Fear of the Perp Walk
Here he was, a man from the Caribbean, who had come to Miami with nothing, and had built his career to the point where he was one of the most respected men in the community. Because of his position and income, he and his family had been shielded from some of the more virulent forms of racism in Miami—unless, of course, he decided to go to 7Eleven in shorts and a T-shirt, which is another issue. But by all appearances, everything was irie. I told him as I peered through yet another magazine with his picture inside that when I grew up, I wanted to be just like him. He laughed.
And then he said it.
“Yeah, I keep those pictures for my mother, so that when the time comes, she’ll remember those and not when I’m handcuffed and doing the perp walk.”
I couldn’t believe my ears. If even he was vulnerable to that fear that I had felt so often but never breathed, what about the brothers on the streets far down below us, crossing the street, eating hot dogs, and waiting for the light to change?
And with one in three black men involved in the legal system in Florida, it’s a permanent fear.
And it’s not because I would ever think that he was involved in anything illegal. I don’t think he is. Nor am I naïve enough to think that he couldn’t be involved in illegal acts. We all have a Shadow. But from what I’ve seen of him, he has always been ethical and just in his dealings. So that even he at the height of his acclaim could still be afraid sent chills through my body.
But the sad fact is that he has every right to be. It’s part of American life.
Dave Chappelle has a routine about his white friend, Chip, who defies the law and police officers, but he is never punished. The audience usually laughs and that is a measure of truth. Chip does things that Dave, as a black man, could never get away with. No mayter how simple the run in with the police, the fear is always there that the police will overreact and you’ll end up dead. Yet Dave’s friend, Chip, is always allowed to slide. Black men rarely slide. Everything is a major crime. And never thumb your nose at police officers like Chip. That’s what the McDuffie riots were all about.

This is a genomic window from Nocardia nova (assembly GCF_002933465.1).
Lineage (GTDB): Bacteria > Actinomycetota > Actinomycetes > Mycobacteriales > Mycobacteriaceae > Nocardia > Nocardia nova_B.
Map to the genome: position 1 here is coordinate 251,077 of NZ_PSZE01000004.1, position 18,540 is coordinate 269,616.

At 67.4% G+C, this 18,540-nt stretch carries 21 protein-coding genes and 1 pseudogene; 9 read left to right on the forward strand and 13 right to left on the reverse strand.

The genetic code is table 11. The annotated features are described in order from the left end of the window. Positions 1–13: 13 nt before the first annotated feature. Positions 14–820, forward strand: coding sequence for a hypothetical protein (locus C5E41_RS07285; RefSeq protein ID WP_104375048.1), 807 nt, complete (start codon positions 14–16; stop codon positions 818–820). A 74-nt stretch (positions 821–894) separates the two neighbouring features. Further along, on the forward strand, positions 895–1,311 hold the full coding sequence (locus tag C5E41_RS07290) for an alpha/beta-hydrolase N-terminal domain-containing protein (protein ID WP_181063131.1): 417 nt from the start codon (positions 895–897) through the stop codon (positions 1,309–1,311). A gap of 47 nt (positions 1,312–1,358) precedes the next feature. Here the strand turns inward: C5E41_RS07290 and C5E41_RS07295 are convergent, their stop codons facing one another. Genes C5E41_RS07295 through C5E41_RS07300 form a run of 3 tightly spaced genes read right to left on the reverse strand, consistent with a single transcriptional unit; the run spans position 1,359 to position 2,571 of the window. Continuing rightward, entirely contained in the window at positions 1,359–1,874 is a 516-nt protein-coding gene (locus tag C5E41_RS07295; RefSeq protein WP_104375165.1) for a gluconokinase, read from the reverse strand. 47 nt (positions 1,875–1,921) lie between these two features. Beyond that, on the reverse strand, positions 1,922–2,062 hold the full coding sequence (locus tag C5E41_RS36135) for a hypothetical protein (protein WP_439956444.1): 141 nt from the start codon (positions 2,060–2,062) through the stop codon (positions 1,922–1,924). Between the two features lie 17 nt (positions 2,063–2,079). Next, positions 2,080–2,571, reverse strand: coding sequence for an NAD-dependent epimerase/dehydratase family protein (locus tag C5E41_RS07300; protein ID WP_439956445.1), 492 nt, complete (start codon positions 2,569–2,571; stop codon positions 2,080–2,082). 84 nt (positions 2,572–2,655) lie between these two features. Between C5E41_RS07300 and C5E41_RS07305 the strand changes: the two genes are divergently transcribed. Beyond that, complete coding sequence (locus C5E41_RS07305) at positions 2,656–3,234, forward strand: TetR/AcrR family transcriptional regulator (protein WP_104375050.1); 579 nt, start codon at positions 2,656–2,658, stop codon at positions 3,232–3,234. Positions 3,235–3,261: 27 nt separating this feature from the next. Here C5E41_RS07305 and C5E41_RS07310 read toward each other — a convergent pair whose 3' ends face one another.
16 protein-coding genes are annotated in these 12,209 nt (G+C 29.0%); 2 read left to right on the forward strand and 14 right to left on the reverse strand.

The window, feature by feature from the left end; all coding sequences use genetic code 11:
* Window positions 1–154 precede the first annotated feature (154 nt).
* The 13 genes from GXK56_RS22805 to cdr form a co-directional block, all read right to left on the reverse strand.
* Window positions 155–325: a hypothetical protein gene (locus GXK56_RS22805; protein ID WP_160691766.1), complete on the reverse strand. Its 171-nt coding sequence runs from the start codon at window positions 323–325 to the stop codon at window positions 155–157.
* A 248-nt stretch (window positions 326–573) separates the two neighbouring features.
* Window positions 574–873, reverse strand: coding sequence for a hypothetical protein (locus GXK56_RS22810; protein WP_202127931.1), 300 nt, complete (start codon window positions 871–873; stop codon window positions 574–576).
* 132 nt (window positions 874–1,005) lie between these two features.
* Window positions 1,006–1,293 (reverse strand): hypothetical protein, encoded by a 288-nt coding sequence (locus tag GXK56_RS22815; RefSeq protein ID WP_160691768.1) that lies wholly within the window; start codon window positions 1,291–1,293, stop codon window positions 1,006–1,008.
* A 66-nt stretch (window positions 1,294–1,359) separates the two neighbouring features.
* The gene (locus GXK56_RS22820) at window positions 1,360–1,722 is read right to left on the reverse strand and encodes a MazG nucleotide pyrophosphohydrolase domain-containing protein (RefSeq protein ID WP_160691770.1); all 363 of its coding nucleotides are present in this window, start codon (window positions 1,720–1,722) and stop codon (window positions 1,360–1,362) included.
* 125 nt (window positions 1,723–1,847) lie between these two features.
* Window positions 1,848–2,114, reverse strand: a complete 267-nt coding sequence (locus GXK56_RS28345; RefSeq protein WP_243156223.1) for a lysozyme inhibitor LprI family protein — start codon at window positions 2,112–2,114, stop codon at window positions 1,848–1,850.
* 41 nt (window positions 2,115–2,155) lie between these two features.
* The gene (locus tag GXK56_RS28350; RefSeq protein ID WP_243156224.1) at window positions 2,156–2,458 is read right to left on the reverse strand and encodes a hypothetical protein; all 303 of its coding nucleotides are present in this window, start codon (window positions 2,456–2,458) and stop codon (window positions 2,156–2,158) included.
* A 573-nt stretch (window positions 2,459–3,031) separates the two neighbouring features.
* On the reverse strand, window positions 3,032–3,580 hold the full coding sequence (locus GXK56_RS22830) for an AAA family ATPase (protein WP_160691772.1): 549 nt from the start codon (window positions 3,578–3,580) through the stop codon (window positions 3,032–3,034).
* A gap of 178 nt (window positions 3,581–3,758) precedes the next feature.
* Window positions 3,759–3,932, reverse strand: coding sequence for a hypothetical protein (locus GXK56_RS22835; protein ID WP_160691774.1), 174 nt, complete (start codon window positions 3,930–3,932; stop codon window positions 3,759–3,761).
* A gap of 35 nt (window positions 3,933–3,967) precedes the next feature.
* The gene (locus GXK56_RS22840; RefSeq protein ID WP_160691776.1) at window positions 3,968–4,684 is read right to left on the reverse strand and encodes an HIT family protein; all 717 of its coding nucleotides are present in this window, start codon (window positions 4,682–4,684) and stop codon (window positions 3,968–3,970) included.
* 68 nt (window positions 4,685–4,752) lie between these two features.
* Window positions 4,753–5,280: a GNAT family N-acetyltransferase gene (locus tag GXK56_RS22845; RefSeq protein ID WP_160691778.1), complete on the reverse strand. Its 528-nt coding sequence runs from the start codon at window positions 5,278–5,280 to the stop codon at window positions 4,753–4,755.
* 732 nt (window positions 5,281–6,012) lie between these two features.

For no matter how high you’ve climbed (it’s better when you’ve succeeded, the fall is even more delicious; so if you’re thinking about climbing, this is how you’ll end up, kid), we’re coming to get you and you won’t be able to hide your face to save your family from embarrassment. We want everyone to see it was you. And it was you, wasn’t it? It was you!
Lights, Handcuffs, Action!
And it’s not just that it’s a fear of failure that’s been magnified by our minority status. And its not that our lives are immune to the archetypal Destroyer and Trickster whose job it is to disrupt everything whenever we need to move to a higher level of understanding. I’m not talking about that. What I’m talking about is the almost Kafkaesque fear that rightly or wrongly and, unlike our white counterparts, there will be an undeniable assumption of guilt and there will be unequal treatment under the law because we can’t all afford another lawyer like Johnny Cochran. It’s that added layer that we all have to deal with. We must not only win the race while starting twenty yards behind and running with one hand behind our back, but run with the fear that once we get to the finish line, the cops will be there to lead us away because no one can run that fast unless they’ve been doing something illegal, right?
And those days when you did win the race are always in doubt because one day the police and reporters will appear at your front door. They will lead you away in handcuffs with all kinds of lights—white, blue, red—in your face and cameras everywhere.
Doing the Perp Walk
It’s the one element of black life in America that eats way at the psyche of very black man in America. No matter how much he has walked the straight and narrow path. And if I could with this post banish it away from the minds, hearts, and bodies of all my brothers, I would.
Related Post: Henry Louis Gates, Jr. Arrested.